On the flip side, to also protect the interests of football clubs who in most cases pay the bulk of wages earned by players, FIFA limits the number of matches that may be played during any international window to a maximum of two matches by each national team (subject to temporary exceptions), irrespective of whether the matches are qualifying matches for an international tournament or friendlies. These matches can be scheduled any day as from Wednesday during the International Window week, provided that a minimum of two full calendar days are left between two matches (e.g. Thursday/Sunday or Saturday/Tuesday).
As a further step to protecting the interests of football clubs, FIFA aims to reduce the total distance travelled by football players during the International Window. Thus, national teams are required to play the two matches within an International Window on the territory of the same confederation, with the only exception being intercontinental play-off matches. Also, if at least one of the two matches is a friendly, they can be played in two different confederations only if the distance between the venues does not exceed a total of five flight hours and two time-zones.
Football clubs are not obliged to release players outside an international window or outside the final competitions included in the international match calendar. Similarly, it is not compulsory to release the same player for more than one “A” representative team final competition per year.
As another means of protecting the interests of football clubs, players must also start the travel back to their club no later than the next Wednesday morning following the end of the international window, subject to temporary exception allowed by FIFA. As regards this particular provision, the clubs and associations concerned may agree a longer period of release or different arrangements. A player resuming duty with their clubs after an International Window must resume no later than 24 hours after the end of the period for which they had to be released, or 48 hours if the national teams’ activities took place in a different confederation to the one in which the player’s club is registered.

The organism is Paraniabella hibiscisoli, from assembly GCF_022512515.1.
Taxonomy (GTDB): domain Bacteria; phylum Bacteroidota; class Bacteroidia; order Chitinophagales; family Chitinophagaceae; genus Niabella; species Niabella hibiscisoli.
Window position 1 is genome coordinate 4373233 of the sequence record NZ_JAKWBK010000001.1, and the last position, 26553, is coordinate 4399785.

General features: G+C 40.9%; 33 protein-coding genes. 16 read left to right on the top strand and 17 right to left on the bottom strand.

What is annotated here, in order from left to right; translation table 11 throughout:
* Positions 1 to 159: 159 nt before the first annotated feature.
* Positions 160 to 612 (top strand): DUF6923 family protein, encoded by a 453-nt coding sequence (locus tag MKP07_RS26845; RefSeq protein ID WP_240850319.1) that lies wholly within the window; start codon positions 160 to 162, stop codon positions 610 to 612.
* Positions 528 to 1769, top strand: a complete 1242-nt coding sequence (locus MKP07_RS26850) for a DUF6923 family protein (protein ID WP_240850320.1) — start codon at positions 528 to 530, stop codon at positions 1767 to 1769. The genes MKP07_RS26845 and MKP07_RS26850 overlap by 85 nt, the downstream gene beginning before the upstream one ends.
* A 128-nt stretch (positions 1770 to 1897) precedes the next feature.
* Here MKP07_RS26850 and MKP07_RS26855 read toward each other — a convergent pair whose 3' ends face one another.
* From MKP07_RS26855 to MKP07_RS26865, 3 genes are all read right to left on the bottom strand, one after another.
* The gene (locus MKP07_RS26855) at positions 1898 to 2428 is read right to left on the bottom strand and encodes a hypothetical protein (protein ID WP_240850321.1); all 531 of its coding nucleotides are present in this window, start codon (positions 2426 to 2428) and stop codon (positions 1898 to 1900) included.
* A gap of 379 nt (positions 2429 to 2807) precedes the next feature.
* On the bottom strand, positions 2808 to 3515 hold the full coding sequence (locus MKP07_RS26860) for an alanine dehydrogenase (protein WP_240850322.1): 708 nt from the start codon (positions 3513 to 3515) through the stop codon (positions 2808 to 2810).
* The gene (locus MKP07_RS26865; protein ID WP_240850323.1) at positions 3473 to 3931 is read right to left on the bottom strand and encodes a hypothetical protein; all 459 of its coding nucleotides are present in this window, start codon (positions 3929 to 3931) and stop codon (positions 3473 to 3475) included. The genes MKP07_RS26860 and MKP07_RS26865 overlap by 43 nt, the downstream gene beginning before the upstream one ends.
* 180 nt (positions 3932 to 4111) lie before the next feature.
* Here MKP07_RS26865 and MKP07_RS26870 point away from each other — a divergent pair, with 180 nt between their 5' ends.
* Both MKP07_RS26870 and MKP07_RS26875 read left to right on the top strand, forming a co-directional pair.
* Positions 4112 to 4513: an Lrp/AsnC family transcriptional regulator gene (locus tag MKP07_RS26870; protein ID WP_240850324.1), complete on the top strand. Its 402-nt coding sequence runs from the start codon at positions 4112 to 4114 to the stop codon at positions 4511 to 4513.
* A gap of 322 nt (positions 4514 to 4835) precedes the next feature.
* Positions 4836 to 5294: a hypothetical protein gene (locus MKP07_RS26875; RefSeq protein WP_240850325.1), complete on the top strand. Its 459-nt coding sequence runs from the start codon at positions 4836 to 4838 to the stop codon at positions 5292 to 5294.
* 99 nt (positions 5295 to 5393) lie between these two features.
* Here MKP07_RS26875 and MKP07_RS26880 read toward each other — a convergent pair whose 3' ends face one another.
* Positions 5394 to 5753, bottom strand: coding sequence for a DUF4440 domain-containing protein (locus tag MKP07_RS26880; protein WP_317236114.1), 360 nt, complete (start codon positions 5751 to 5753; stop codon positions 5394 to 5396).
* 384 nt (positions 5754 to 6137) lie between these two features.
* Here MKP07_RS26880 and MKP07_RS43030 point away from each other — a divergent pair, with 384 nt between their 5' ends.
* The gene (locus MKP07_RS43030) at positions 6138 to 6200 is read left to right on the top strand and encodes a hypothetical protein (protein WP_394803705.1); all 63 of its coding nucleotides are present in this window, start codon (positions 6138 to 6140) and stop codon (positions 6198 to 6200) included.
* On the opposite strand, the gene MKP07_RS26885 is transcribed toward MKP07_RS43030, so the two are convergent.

Where a player does not resume as stated above, the Players’ Status Chamber of the Football Tribunal may, at the request of the Club:
- a) issue a fine;
- b) reduce the affected player’s period of release for the next International Window; or
- c) ban the association from calling up the player(s) for subsequent national-team activities.
Given the need to protect the economic interests of football clubs in football players while ensuring that international football matches are taken seriously by clubs and players alike, FIFA’s fine balancing act of laying down precise regulations that address the interest of all parties involved is impressive.
 Article 1, para 4, Annexe 1, Regulations on the Status and Transfer of Players, October 2022
 Article 1, para 1, Annexe 1, RSTP
 Article 1, para 7, Annexe 1, RSTP
 Article 1, para 2, Annexe 1, RSTP
 Article 1, para 4, Annexe 1, RSTP
 Article 1, para 5, Annexe 1, RSTP
 Article 1, para 6, Annexe 1, RSTP
 Article 1, para 7, Annexe 1, RSTP
 Article 1, para 8, Annexe 1, RSTP
 Article 1, para 9, Annexe 1, RSTP
 Article 1, paras 10 & 11, Annexe 1, RSTP